You Are Where You Are


In last month’s Kaleidoscope post, I listed several presuppositions for approaching our study of the Bible as if we are looking through a kaleidoscope. This month I’d like to think about the first presupposition: each one of us stands in a unique place.

To quote the great philosopher Buckaroo Banzai, “No matter where you go, there you are.” And you are the only one in the place where you are.

How you see something depends in large part on where you stand. That’s one reason it’s possible for eyewitnesses to the same event to give differing accounts of what happened—someone standing on this side of the street will see the event differently than will someone standing on that side of the street, or for two people looking at the same object to describe it differently—someone standing in my front yard will describe my house differently than will someone standing in the back yard. The fact that every person brings different life experiences to what they see complicates the situation even further.

The same principle applies when we approach the Bible—our reading and interpretation of it are influenced by where we stand and especially by our particular life experiences. Try as we might to be “objective,” bracketing out our life experiences is impossible. That is one reason that different people arrive at differing conclusions as to the meaning of a biblical passage.

Someone will object to this with statements such as, “The Bible means what it means” or “The Bible is authoritative”—statements that I affirm. But to say “the Bible means what it means” is not the same as saying “I know for a fact what the Bible means” and to say that “the Bible is absolutely authoritative” is not the same as saying “My reading of the Bible is absolutely authoritative.” We get in a lot of trouble when we lose sight of those distinctions.

On the one hand, we trust our Bibles as a revelation of God. We trust the process by which God chose to inspire the Bible and we trust the processes through which God worked over the centuries of transmission and translation to bring the Bibles we now hold into our hands. On this count most of us probably practice what Clark Pinnock has called a “simple Biblicism,” which he describes as follows.

There is an evangelical view of the Bible which most evangelicals and Baptists hold, whether scholars or not, because the Spirit teaches it to them and which views the Scriptures as the only place to go to if you want to find the words of everlasting life. The Bible is, it believes, the God-given documentation which preserves for all time the gospel of our salvation, and so ordinary believers know instinctively from the Spirit their teacher to go there to be nourished in their faith…. They love the Bible because they love the Lord…. Ordinary believers have a Spirit-engendered inclination to love and trust the Scriptures.

[Clark H. Pinnock, “What is Biblical Inerrancy?” in The Proceedings of the Conference on Biblical Inerrancy 1987 (Nashville: Broadman, 1987).]

On the other hand, we approach our Bibles with humility because we know that we are limited, frail, and sinful. We know that our interpretations can be inaccurate because of where we stand; we stand on a place of incomplete knowledge and limited experience. Even at our best, we know what we know only in part. We can see only some of the truth. We know furthermore that our interpretations can even be sinful because of where we stand; we are sinners and that means that we might come to our Bibles standing on a place of pride, arrogance, vengeance, anger, or self-righteousness. We also know, however, that despite our incomplete knowledge, limited experience, and sinful motives we may very well arrive at the truth that God intends for us to have because the revelation in the Bible is from God and because the Spirit of God leads the humble seeker to truth.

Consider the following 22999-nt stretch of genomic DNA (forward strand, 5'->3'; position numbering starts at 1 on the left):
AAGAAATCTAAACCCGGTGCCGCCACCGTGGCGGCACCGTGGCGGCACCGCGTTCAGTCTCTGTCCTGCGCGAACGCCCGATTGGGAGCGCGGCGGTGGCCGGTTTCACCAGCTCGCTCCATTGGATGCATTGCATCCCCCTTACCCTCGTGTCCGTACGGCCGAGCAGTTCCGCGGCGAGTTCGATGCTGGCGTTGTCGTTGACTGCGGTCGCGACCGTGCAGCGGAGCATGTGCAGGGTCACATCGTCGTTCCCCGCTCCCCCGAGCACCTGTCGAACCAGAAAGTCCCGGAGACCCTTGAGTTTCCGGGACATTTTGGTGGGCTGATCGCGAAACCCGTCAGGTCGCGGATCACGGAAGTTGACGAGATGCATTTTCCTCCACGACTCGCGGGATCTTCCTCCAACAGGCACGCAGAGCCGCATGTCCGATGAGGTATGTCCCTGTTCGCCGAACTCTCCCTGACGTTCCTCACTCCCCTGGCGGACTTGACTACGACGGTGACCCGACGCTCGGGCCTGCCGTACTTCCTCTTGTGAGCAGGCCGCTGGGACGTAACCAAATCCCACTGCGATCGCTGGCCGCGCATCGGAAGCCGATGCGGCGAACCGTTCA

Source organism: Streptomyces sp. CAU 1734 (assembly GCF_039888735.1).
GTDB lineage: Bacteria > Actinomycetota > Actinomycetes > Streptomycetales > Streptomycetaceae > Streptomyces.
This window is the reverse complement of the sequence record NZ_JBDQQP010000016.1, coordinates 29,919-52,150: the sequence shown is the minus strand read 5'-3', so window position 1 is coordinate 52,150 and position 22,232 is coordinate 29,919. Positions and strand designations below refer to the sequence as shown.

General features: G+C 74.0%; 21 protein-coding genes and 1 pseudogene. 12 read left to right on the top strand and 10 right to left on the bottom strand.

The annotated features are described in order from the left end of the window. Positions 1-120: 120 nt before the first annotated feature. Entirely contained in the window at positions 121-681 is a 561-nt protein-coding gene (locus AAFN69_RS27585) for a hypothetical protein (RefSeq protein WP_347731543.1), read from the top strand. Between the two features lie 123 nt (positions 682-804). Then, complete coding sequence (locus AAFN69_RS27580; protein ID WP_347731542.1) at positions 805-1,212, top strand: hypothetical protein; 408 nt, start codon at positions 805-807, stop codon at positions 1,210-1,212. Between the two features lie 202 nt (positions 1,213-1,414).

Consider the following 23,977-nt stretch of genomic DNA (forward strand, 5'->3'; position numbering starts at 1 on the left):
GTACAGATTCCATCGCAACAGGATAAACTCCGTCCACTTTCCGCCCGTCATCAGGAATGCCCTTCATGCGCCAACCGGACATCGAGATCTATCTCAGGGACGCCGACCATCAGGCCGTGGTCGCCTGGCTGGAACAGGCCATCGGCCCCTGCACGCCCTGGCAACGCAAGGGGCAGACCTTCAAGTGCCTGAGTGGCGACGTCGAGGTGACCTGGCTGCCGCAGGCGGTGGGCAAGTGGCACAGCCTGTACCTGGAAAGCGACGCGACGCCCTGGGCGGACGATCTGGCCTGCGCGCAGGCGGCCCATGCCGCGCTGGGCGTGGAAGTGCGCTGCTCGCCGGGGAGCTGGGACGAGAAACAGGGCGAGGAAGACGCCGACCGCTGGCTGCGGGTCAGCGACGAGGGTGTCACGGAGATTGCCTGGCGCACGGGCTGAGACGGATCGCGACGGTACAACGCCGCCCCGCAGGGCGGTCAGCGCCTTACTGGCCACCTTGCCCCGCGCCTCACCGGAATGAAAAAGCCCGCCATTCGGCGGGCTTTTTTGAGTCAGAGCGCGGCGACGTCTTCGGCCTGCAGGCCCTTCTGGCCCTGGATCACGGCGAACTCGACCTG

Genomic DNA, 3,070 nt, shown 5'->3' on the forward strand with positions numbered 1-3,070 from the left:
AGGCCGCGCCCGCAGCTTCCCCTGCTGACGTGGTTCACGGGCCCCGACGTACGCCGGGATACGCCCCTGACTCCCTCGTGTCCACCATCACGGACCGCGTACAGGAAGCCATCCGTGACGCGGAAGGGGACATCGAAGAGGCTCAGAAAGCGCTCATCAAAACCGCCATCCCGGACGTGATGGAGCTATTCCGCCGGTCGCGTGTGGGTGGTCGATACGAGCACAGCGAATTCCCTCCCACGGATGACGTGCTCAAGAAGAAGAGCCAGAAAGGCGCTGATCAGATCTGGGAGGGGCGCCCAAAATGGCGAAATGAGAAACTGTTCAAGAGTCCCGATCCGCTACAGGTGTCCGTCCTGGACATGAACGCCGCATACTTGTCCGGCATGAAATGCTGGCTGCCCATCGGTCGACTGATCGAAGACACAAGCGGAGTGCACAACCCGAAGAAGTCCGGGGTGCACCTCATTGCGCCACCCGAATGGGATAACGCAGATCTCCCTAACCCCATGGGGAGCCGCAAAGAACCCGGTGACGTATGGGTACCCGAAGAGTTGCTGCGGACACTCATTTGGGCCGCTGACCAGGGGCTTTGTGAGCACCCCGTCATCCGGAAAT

Perhaps this is a helpful distinction: we approach the Bible with great confidence in it because we are confident in the God who inspired it, but we also approach the Bible with great humility because we are aware of our limitations. Confidence in God comes from and leads to faith, but confidence in ourselves comes from and leads to arrogance. Faith is to be cultivated while arrogance is to be weeded out. So one place on which we need to work at standing is the place where confidence toward God is coupled with humility toward self.

Still, where we stand as a person or as a people—where we stand individually or corporately—is going to influence our reading and interpretation of the Bible. A woman stands in a different place than a man, a person living in extreme poverty stands in a different place than a person living in extreme wealth, a person living in a village in sub-Saharan Africa stands in a different place than a person living in a large city in the American Midwest. Moreover, each individual woman stands in a different place than all other women and each individual Chicago resident stands in a different place than all Chicago residents. A group being oppressed for its faith stands in a different place than a group being allowed to express its faith freely, a group in the minority stands in a different place than a group in the majority, a group living in a land of poverty stands in a different place than one living in a land of plenty.

In such a context it is wise to seek common ground, to seek a common place on which we can stand as we approach the Bible.

That’s what we’ll think about next month . . . .

Michael Ruffin is husband to Debra and father to Joshua (Michelle) and Sara (Benjamin). A graduate of Mercer University and Southern Baptist Theological Seminary, he has previously served as a pastor and as a university professor. He lives on the Ruffin Family Farm in Yatesville, Georgia. You can visit and communicate with him at He is the Uniform Series Curriculum Editor.

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